Banks and investors agreed, and George Town became the home of a large expatriate community, a few who came as tax exiles, but most of them hard-working and conscientious accountants or trust managers. The locals watched with mixed feelings. They were reluctant to give up their quiet and rather sleepy way of life but found it difficult to resist the prosperity the new arrivals brought. And they liked, too, the high prices they could get for their previously worthless acres. A tiny white-board home by the sea, nothing special, could now be sold for a price that could keep one in comfort for the rest of one’s life. For most, the temptation was just too great; an easy life was now within grasp for many Caymanians, as Jamaicans could be brought in to do the manual labour, to serve in the restaurants frequented by the visitors from the cruise ships, to look after the bankers’ children. A privileged few were given status, as they called it, and were allowed to live permanently on the islands, these being the ones who were really needed, or, in some cases, who knew the right people—the people who could ease the passage of their residence petitions. Others had to return to the places from which they came, which were usually poorer, more dangerous, and more tormented by mosquitoes.
Most children do not choose their own name, but she did. She was born Sally, and was called that as a baby, but at about the age of four, having heard the name in a story, she chose to be called Clover. At first her parents treated this indulgently, believing that after a day or two of being Clover she would revert to being Sally. Children got strange notions into their heads; her mother had read somewhere of a child who had decided for almost a complete week that he was a dog and had insisted on being fed from a bowl on the floor. But Clover refused to go back to being Sally, and the name stuck.
Clover’s father, David, was an accountant who had been born and brought up in Scotland. After university he had started his professional training in London, in the offices of one of the large international accountancy firms. He was particularly able—he saw figures as if they were a landscape, instinctively understanding their topography—and this led to his being marked out as a high flier. In his first year after qualification, he was offered a spell of six months in the firm’s office in New York, an opportunity he seized enthusiastically. He joined a squash club and it was there, in the course of a mixed tournament, that he met the woman he was to marry.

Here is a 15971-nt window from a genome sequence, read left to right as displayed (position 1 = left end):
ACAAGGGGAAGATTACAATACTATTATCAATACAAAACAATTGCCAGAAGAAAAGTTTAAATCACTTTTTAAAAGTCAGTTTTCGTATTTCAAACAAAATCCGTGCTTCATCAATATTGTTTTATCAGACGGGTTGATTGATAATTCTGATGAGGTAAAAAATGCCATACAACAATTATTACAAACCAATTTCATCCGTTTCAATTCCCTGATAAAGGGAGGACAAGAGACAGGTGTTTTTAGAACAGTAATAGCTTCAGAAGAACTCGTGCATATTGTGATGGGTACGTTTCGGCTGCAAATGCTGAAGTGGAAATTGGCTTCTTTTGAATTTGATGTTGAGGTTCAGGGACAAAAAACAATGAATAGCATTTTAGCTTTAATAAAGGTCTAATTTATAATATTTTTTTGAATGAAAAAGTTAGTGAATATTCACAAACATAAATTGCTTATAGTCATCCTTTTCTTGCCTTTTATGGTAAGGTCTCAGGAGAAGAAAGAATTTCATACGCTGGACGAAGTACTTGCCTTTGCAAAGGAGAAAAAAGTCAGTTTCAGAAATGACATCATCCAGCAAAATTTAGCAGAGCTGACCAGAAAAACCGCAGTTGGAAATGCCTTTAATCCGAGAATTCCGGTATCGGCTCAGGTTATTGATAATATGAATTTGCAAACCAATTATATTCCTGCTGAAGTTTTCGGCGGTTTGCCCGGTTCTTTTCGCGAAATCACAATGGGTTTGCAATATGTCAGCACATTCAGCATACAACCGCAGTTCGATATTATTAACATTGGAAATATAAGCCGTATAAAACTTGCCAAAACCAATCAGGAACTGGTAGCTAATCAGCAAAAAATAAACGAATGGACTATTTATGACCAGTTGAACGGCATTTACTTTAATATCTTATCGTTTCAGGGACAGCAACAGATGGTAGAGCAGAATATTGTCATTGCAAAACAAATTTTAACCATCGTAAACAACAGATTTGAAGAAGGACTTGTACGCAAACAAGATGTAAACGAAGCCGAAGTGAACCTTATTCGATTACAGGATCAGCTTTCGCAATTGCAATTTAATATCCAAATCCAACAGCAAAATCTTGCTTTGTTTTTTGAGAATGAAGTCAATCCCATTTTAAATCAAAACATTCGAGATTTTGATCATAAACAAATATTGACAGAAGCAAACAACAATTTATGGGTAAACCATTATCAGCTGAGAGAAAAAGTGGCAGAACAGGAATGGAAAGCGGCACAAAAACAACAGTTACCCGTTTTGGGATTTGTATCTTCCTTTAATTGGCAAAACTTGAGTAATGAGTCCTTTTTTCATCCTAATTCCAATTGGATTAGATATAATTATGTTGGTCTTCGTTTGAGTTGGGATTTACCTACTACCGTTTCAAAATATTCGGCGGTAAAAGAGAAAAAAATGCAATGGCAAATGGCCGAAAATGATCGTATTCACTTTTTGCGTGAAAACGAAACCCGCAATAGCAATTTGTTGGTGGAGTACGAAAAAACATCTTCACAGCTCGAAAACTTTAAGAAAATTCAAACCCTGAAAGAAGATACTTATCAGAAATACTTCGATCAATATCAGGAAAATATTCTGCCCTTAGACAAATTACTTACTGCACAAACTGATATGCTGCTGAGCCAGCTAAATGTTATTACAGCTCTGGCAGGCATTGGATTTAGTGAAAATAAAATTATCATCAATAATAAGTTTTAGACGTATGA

This woman was called Amanda. Her parents were both psychiatrists, who ran a joint practice on the Upper East Side. Amanda invited David back to her parents’ apartment after she had been seeing him for a month. They liked him, but she could tell that they were anxious about her seeing somebody who might take her away from New York. She was an only child, and she was the centre of their world. This young man, this accountant, was likely to be sent back to London, would want to take Amanda with him, and they would be left in New York. They put a brave face on it and said nothing about their fears; shortly before David’s six months were up, though, Amanda told her parents that they wanted to become engaged. Her mother wept at the news, although in private.
The internal machinations of the accounting firm came to the rescue. Rather than returning to London, David was to be sent to Grand Cayman, where the firm was expanding its office. This was only three hours’ flight from New York—through Miami—and would therefore be less of a separation. Amanda’s parents were mollified.
They left New York and settled into a temporary apartment in George Town, arranged for them by the firm. A few months later they found a new house near an inlet called Smith’s Cove, not much more than a mile from town. They moved in a week or two before their wedding, which took place in a small church round the corner. They chose this church because it was the closest one to them. It was largely frequented by Jamaicans, who provided an ebullient choir for the occasion, greatly impressing the friends who had travelled down from New York for the ceremony.
Fourteen months later, Clover was born. Amanda sent a photograph to her mother in New York: Here’s your lovely grandchild. Look at her eyes. Just look at them. She’s so beautiful—already! At two days!
“Fond parents,” said Amanda’s father.
His wife studied the photograph. “No,” she said. “She’s right.”
“Five days ago,” he mused. “Born on a Thursday.”
“Has far to go …”
He frowned. “Far to go?”
She explained. “The song. You remember it … Wednesday’s child is full of woe; Thursday’s child has far to go …”
“That doesn’t mean anything much.”
She shrugged; she had always felt that her husband lacked imagination; so many men did, she thought. “Perhaps that she’ll have to travel far to get what she wants. Travel far—or wait a long time, maybe.”
He laughed at the idea of paying any attention to such things. “You’ll be talking about her star sign next. Superstitious behaviour. I have to deal with that all the time with my patients.”
“I don’t take it seriously,” she said. “You’re too literal. These things are fun—that’s all.”
He smiled at her. “Sometimes.”
“Sometimes what?”
“Sometimes fun. Sometimes not.”
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Reading Group Guide

1. The opening of The Forever Girl is different from those of other Alexander McCall Smith novels in that the narrator uses the first person and addresses the reader directly. What is the author hoping to accomplish with this approach?

2. Compare this novel about love to McCall Smith’s previous novel centering on the importance of love in our lives, Trains and Lovers. Further, how do the characters of Mma Ramotswe (from the No. 1 Ladies’ Detective Agency) or Isabel Dalhousie (from the Isabel Dalhousie series) view love?